Thursday, April 14, 2011

On Dungeons and Dragons Online

Dungeons and Dragons Online: Eberron Unlimited is a fantasy MMORPG from Turbine, Inc. Dungeons and Dragons itself is from Wizards of the Coast.

This is a review that I've anticipated, and admittedly dreaded for some time.

First, a little background.

Dungeons and Dragons is the oldest of the tabletop RPGs, dating back to the early 70s, leading to many many books and computer games over the years, and several franchises. Among the most recent were the Neverwinter Nights games from Bioware, which were extremely innovative and well-received across the board. Having played both my share of the old computer games which even preceded Windows 95, as well as the tabletop game itself, dating to the early 80s - I was looking forward to the first official MMORPG in the series. Dungeons and Dragons itself has had many different faces, in the form of sourcebook worlds that players could build and campaign in over the years, from Greyhawk to the iconic Ravenloft and Forgotten Realms. It must be said that arguably the best writing and certainly the best worldbuilding went into the Forgotten Realms, which itself had many supplemental works published, novels, mythology and so on. It is also the world of choice for many of the computer games that were made in and for Dungeons and Dragons over the years.

And yet, as you can plainly see, DDO is made using one of the more recent attempts at building a high-fantasy world, Eberron. Eberron is a semi-Steampunk world, starring new races such as the Warforged, a hulking genderless race of sentient constructs, and it offered a new direction when it was introduced, now 6 years ago.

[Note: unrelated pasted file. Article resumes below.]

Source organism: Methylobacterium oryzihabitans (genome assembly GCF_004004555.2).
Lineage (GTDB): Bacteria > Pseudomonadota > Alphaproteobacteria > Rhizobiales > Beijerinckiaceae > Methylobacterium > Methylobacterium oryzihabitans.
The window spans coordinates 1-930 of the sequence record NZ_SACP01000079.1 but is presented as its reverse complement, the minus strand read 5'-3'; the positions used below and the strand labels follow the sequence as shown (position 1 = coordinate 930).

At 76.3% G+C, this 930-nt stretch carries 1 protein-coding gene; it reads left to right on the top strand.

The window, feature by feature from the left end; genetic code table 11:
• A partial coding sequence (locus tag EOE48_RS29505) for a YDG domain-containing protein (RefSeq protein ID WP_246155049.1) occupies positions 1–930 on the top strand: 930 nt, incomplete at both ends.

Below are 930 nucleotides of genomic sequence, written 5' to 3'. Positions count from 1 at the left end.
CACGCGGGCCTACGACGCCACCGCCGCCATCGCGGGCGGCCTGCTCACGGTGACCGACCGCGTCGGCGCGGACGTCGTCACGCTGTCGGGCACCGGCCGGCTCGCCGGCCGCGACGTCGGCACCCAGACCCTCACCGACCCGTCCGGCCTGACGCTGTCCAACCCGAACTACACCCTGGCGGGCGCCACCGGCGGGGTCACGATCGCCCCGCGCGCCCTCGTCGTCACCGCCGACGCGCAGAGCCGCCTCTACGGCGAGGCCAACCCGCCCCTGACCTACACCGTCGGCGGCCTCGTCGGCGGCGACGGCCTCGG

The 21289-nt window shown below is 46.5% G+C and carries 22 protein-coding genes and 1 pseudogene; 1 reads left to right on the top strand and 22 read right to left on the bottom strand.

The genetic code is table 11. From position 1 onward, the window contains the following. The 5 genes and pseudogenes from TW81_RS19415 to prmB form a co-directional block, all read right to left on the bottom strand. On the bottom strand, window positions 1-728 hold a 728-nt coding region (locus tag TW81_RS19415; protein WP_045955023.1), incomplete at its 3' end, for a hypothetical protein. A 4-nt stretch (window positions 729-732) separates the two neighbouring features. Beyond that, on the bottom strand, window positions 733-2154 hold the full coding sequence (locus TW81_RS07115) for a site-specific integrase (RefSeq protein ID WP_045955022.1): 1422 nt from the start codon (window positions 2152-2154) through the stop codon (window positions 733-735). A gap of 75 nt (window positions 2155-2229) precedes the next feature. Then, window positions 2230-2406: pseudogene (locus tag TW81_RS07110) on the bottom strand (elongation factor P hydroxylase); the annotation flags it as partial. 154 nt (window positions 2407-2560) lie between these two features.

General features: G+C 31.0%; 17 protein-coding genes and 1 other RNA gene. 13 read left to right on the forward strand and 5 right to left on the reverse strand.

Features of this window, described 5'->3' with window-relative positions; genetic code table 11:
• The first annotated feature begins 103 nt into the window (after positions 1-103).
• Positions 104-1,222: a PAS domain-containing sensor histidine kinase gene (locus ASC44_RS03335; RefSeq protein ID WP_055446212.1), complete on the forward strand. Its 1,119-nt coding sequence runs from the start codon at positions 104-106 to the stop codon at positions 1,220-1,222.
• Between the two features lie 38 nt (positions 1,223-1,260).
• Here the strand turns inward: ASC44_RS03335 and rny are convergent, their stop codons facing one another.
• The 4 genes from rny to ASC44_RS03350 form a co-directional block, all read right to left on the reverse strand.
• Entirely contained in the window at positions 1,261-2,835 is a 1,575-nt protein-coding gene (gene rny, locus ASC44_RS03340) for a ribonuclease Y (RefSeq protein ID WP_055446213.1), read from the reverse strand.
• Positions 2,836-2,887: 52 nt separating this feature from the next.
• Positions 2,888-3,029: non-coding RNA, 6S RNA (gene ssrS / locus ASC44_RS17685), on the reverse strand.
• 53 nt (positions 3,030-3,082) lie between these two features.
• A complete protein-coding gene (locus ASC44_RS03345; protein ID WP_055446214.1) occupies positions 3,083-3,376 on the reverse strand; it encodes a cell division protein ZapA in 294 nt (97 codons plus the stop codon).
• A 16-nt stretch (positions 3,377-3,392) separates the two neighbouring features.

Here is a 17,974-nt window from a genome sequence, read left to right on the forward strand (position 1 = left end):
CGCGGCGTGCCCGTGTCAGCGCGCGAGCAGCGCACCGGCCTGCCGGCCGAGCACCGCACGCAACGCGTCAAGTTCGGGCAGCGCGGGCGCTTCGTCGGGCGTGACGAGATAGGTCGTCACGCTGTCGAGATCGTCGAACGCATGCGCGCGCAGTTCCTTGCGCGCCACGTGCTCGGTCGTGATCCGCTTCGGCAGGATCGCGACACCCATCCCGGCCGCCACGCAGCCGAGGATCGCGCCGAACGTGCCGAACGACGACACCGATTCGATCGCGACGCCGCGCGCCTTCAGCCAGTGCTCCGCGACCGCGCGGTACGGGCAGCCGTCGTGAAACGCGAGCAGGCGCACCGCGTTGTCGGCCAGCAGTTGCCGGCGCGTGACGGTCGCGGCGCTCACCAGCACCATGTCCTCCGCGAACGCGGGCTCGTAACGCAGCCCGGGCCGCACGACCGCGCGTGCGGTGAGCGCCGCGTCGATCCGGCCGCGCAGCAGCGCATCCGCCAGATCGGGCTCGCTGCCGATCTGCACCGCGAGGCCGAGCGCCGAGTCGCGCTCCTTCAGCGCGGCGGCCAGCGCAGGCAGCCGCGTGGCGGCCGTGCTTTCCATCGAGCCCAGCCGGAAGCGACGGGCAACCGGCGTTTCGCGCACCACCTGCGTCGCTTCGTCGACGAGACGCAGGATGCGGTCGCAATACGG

I guess it, like many such things -seemed like a good idea at the time.

So, let's take the most iconic RPG there is, and make it into an MMO - and what do we get?  The character creation all depends on how much money you are willing to pump into it - anything aside from the original basic races involves paying for an account. If you want to use anything but the basic classes, you have to pay for an account.

Now, the biggest letdown of all - the gameplay. Point and click. No dragging shortcuts to abilities, you just point and click with your equipped weapon, keep moving your avatar around until you happen to highlight another enemy you can damage. Oh look! You can even change the color of the "d20" your random number generator will bring up, as if that actually made a difference. The use of glow makes it look like you're playing inside someone's Absinthe-induced dream sequence, you will have to rely on people you already know if you have a hankering for a group larger than one, since walking around with the kooky "I AM LOOKING FOR A GROUP" symbol, which looks like a pair of holographic new pennies hovering over your head, and best of all, if you like spellcasters, prepare to be turned into elfmeat! Clerics, Wizards, it doesn't matter - unless you have an escort, you're going to be the Reverend Wizardly Redshirt.

The most iconic of all RPGs, reduced to a MMORPG experience that may as well be Ghosts and Goblins in 3D with glow?